Advice on dealing with unauthorised Airbnb rentals in your block

Are you finding that Airbnb and other short-term rentals are starting to cause problems in your development?

Zaynah Younis of Brady Solicitors discusses the challenges of unauthorised short-term lettings and how you can tackle them at your development.

Airbnb is a short-term rental site that we are all familiar with, but there are new sites cropping up all the time, including less familiar names such as Vrbo, the Plum Guide and Flipkey. These sites can all be tempting to leaseholders (and often their tenants), who are looking to generate some extra income from their flat when they are away.

Yet these short-term lettings can cause real disruption to other residents and leaseholders and generate a string of complaints to the managing agent or RMC.

As well as being a hassle and unpopular with the rest of the block, Airbnb-type activity is  often also firmly in breach of the lease – something that most leaseholders are blissfully unaware of until it’s explained to them! (You can read more about Airbnb and how it breaches the lease here.)

The good news is that you can tackle unauthorised lettings on Airbnb, with specialist help from our team at Bradys. We have a fixed fee, speedy service that can help you bring an end to Airbnb activity to the benefit of the rest of the development.

To tackle unauthorised short-term lettings in your development, we just need three things:

  • Evidence of the breach: such as the website(s) the property is listed on, Airbnb, HomeAway and Flipkey are some of the best known.
  • A copy of the lease.
  • The leaseholder’s contact details.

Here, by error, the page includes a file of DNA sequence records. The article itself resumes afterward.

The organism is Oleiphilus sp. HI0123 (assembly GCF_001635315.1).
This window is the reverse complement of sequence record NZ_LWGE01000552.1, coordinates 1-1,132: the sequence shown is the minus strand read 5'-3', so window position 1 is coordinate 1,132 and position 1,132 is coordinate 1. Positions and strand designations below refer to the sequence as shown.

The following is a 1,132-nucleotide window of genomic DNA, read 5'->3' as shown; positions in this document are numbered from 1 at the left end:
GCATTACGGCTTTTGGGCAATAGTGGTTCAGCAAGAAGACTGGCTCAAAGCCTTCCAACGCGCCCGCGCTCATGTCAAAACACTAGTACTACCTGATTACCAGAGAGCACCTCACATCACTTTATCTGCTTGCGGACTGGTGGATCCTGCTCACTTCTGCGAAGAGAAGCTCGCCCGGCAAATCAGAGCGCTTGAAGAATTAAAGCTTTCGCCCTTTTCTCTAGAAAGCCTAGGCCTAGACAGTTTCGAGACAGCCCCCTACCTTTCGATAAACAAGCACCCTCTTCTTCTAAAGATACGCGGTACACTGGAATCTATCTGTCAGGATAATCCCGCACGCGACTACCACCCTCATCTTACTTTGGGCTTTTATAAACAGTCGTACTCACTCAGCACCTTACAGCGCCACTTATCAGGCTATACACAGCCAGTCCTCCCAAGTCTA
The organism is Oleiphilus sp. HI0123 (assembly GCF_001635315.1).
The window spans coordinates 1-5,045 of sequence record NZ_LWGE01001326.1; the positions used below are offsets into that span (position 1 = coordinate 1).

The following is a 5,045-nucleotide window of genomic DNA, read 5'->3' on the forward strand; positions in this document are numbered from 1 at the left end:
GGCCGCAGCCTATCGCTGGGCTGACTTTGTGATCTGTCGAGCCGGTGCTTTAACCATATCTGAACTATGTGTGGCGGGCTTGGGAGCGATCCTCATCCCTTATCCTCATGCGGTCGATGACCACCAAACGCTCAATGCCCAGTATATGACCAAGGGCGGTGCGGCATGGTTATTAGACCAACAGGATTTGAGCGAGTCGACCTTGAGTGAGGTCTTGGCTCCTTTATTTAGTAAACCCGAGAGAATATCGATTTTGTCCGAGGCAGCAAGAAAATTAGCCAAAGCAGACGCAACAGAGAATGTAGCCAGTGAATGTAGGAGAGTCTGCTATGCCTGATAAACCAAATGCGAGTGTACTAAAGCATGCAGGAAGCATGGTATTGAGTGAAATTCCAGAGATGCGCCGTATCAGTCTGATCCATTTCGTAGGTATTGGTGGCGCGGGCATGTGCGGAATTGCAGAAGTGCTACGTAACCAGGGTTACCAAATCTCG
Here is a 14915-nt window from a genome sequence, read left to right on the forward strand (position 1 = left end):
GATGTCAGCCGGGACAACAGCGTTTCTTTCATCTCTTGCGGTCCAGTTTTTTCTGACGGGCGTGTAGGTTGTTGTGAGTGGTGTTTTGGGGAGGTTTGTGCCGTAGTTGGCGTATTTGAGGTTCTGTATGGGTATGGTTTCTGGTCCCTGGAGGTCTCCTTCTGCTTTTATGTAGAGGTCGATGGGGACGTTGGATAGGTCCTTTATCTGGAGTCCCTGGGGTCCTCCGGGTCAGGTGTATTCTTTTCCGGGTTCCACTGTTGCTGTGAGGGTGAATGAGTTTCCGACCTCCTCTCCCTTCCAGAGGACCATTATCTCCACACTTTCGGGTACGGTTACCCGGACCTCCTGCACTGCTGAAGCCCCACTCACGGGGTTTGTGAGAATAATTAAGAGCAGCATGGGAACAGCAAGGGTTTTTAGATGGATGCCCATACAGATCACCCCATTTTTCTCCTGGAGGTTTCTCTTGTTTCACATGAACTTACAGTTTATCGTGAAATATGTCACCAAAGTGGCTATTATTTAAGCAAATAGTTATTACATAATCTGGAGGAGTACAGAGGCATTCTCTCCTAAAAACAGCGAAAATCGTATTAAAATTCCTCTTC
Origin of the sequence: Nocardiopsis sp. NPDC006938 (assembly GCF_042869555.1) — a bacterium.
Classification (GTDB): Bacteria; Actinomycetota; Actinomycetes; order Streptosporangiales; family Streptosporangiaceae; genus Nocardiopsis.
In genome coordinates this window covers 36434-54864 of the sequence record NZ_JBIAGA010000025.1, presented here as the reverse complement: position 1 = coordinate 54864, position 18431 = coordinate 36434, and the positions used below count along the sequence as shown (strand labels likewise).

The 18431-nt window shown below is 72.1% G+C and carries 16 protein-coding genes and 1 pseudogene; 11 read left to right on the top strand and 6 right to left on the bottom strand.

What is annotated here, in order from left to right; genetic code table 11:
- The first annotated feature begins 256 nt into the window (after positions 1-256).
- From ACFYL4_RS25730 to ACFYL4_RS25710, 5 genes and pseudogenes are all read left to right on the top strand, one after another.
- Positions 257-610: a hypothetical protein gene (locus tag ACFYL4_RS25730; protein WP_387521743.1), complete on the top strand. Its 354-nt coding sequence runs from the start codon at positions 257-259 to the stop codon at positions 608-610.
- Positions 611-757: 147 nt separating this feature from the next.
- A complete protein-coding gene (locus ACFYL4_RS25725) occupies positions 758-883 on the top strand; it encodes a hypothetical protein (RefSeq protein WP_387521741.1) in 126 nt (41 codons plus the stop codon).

Preventing future breaches through short-term lettings

As well as tackling any persistent Airbnb offenders in your block, there are also several steps we recommend that you take to prevent breaches from occurring in the future:

  1. Check the terms of the lease and the covenants that your leaseholders have agreed to. Leases usually include clauses to the effect of ‘single private residence only’, or ‘private dwellinghouse’.
  2. Communicate to all leaseholders and residents, making it clear that Airbnb and similar lettings will put them in breach of their lease.
  3. Keep an eye on Airbnb and other websites so you are aware of any flats in your developments being listed without your permission.
  4. Ensure any new leaseholders are aware of the position.
  5. If you are involved with a new leasehold development, ensure your residential leases include covenants to enable temporary lets to be managed or curtailed if needed.

If your block is struggling with Airbnb and other short term ‘holiday’ lettings, we can help to get things straight.

Our approach is firm but fair, and we work closely with leaseholders to ensure that they understand the consequences of acting in breach of their lease.

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